Colm Doyle A Developer Relations professional in Dublin, Ireland.

It's time to organize

Greg Wilson, posting over on Mastodon.social

There are roughly a spudillion more tutorials online about Kubernetes than there are readable explanations of tech workers’ labor rights. If tech workers invested one spudillionth of the time they put into learning the former into learning the latter, companies posting multi-billion dollar quarterly profits would think twice about performative layoffs.

I don’t think it’s that outlandish to suggest that a decent percentage of layoffs that are occurring in the tech sector right now have very little to do with companies on the brink of insolvency, and more to do with CEOs and boards wanting to demonstrate they hold some of the cards, and that employees should maybe think twice before asking for pay raises or improved benefits.

And as Greg says in his thread, they’re getting away with this because of a lack of awareness of just how many cards the employees themselves hold. As I’ve written before, it’s as simple as people not understanding the role of HR. Am I suggesting that we should all start refusing to meet with company leaders unless we have a union rep present? Or start electing shop stewards?

No. Although there would be no harm in more people considering union membership. What I’m starting to come around to though, is the idea that every conference that claims to be helping people become better technology professionals should have at least one session on their rights as employees, or just generally how to organize. We owe it to ourselves to be as interested in those rights as we are in the latest frameworks and languages.

Maybe if we did, we wouldn’t have people finding out they’ve been laid off when their badge stops working.

Extremely Hardcore

Zoe Schiffer, Casey Newton, and Alex Heath, reporting for The Verge:

Twitter’s staff spent years trying to protect the social media site against impulsive billionaires who wanted to use the reach of its platform for their own ends, and then one made himself the CEO.

I’m a little late sharing this as it was published earlier this week, but it’s a fantastic insight into the first few months of Elon Musk’s tenure at Twitter.

Personally, I read this as a cautionary tale of how to run a service into the ground, but I can definitely imagine there’s many CEOs, especially in the tech industry, who will read this and think it’s a blueprint for success.

And those CEOs are, to my mind anyway, unfit to call themselves leaders.

What does co-pilot know that the rest of us don't?

I write pretty much all the content on this site using VSCode, and for various reasons I have GitHub Copilot enabled in the editor. As I was writing my most recent post about the shenanigans at Twitter, co-pilot offered an auto-complete I wasn’t expecting to be so detailed:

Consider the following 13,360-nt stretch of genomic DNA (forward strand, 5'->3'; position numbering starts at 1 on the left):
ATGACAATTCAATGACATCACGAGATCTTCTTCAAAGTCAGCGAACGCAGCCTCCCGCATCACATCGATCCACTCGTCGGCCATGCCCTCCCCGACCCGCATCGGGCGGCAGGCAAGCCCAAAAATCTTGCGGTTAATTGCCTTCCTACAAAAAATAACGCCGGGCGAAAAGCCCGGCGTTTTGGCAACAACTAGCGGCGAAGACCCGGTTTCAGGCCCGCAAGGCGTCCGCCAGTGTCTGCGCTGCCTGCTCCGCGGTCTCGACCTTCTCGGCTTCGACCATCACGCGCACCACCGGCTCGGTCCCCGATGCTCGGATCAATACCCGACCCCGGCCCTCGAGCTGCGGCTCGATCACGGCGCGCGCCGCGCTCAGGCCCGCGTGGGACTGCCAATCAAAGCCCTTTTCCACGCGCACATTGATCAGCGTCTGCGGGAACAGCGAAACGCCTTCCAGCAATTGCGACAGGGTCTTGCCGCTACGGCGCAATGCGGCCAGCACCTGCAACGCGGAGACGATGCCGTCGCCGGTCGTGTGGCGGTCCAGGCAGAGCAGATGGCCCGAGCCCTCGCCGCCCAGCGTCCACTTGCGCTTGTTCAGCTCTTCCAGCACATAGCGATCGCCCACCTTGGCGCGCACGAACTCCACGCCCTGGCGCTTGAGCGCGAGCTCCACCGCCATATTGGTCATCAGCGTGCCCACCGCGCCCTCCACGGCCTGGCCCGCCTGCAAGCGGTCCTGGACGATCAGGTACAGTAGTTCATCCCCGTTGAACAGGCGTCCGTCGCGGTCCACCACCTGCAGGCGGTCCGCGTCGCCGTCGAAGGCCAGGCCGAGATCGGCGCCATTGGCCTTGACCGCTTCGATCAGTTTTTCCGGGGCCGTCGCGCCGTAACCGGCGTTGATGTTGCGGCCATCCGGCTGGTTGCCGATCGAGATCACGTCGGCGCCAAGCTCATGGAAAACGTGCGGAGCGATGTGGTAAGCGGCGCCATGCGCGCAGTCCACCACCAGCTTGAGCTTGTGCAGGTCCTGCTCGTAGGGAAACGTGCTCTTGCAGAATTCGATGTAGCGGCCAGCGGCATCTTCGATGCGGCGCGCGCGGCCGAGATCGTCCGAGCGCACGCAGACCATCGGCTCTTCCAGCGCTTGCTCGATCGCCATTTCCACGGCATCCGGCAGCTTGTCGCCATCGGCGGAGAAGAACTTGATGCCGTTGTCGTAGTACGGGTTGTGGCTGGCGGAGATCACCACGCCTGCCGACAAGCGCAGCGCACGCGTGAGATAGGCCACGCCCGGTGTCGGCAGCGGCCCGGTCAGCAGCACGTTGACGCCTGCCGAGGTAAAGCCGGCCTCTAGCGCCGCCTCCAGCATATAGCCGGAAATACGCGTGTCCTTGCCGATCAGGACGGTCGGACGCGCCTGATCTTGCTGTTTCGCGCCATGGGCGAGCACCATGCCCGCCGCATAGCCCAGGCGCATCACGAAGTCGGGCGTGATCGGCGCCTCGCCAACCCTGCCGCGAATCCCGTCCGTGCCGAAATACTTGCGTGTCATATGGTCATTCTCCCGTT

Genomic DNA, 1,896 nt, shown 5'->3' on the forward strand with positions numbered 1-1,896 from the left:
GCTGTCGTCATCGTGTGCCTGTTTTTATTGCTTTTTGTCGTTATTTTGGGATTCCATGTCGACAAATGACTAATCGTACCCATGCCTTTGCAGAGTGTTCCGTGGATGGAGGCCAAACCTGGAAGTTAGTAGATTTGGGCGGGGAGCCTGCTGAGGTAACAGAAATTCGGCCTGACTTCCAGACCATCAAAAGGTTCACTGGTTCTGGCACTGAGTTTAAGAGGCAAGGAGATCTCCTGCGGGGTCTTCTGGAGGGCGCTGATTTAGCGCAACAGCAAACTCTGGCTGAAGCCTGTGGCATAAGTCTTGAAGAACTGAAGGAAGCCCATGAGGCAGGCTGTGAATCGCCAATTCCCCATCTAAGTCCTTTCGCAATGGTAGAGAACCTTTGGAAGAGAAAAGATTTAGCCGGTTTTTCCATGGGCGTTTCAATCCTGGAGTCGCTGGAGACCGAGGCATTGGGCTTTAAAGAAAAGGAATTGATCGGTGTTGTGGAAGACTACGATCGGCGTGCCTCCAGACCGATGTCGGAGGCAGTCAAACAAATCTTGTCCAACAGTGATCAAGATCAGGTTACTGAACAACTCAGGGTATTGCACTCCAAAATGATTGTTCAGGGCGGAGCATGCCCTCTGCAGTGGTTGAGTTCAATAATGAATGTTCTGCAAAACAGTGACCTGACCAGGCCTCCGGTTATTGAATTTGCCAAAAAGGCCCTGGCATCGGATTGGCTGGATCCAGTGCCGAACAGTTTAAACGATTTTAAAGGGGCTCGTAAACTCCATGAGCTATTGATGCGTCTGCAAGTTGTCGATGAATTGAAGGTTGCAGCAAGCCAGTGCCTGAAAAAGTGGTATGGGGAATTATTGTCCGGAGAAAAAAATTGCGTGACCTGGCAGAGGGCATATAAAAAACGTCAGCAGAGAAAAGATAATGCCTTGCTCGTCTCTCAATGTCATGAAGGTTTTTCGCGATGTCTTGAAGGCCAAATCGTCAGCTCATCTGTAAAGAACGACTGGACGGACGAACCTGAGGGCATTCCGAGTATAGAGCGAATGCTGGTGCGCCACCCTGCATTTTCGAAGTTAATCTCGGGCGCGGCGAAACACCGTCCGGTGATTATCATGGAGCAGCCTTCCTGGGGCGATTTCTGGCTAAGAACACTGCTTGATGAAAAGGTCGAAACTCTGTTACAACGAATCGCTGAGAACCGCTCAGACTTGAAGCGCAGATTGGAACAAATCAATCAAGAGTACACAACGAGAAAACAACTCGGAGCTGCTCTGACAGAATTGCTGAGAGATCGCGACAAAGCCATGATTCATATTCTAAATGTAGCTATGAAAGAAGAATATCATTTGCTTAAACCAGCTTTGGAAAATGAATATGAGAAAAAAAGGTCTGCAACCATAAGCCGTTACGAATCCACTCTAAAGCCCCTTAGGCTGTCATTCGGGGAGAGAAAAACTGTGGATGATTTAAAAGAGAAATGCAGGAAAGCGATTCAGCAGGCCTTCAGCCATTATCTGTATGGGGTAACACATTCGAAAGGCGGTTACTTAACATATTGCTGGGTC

GitHub co-pilot

What does GitHub know that the rest of us don’t? 🤣

Twitter Intentionally Ends Third-Party App Developer Access to Its APIs

John Voorhees, writing for MacStories:

Twitter’s actions also show a total lack of respect for the role that third-party apps have played in the development and success of the service from its earliest days. Twitter was founded in 2006, but it wasn’t until the iPhone launched about a year later that it really took off, thanks to the developers who built the first mobile apps for the service.

The prevailing wisdom is now all pretty lined up behind the notion that Twitter has intentionally revoked API access for the major third party Twitter clients, as I discussed earlier in the week.

I would say this whole debacle is a masterclass in how not to do Developer Relations, but as far as I know, none of the Twitter DevRel team are still at the company. Regardless, as the linked article says, Twitter has always had a pretty rough relationship with people building third party apps for the service, despite those apps being critical to the service’s growth and success.

And not only that, but those same apps are frequently excellent examples of iOS development. It’s probably not widely known outside the iOS developer community, but “Pull to Refresh”, the UX pattern whereby you pull down on a list to update it, was first introduced by Twitter before it was eventually adopted by Apple as a de-facto iOS standard.

I’m still not sure if Mastodon is going to be the new Twitter, but moves like this where you alienate your most passionate users and developers are not going to help Twitter’s case. Especially when you do it in such a manifestly disrespectful and unprofessional manner.

Tech early adopters might not be the largest percentage of users on Twitter anymore, but they built it into the service it is today, and they can be the ones to rip it all down too. Elon Musk would be minded to remember that.

Some third party Twitter client apps appear to be removed from the service

Mitchell Clark, reporting for The Verge:

Some third-party Twitter clients such as Twitterific and Tweetbot appear to be experiencing an outage, though the cause is currently unclear. Developers haven’t received any communication from the company about whether the issue is caused by a bug or something else, according to a Mastodon post from Paul Haddad, one of Tweetbot’s creators.

After my positive experience with Ivory of late, and the truly awful new home screen experience that Twitter is currently rolling out to iOS users, I was considering switching to Tweetbot, but I guess I’ll hold off for now.

It’s reasonable to suggest that this is just a minor glitch and when San Francisco starts to wake up it’ll be resolved, but it seems coincidental in the extreme that a bug would occur that appears to only impacts the most popular third party Twitter clients just as they’re rolling out a new home screen experience that introduces an algorithmic feed which has historically been resisted by a decent chunk of Twitter power users.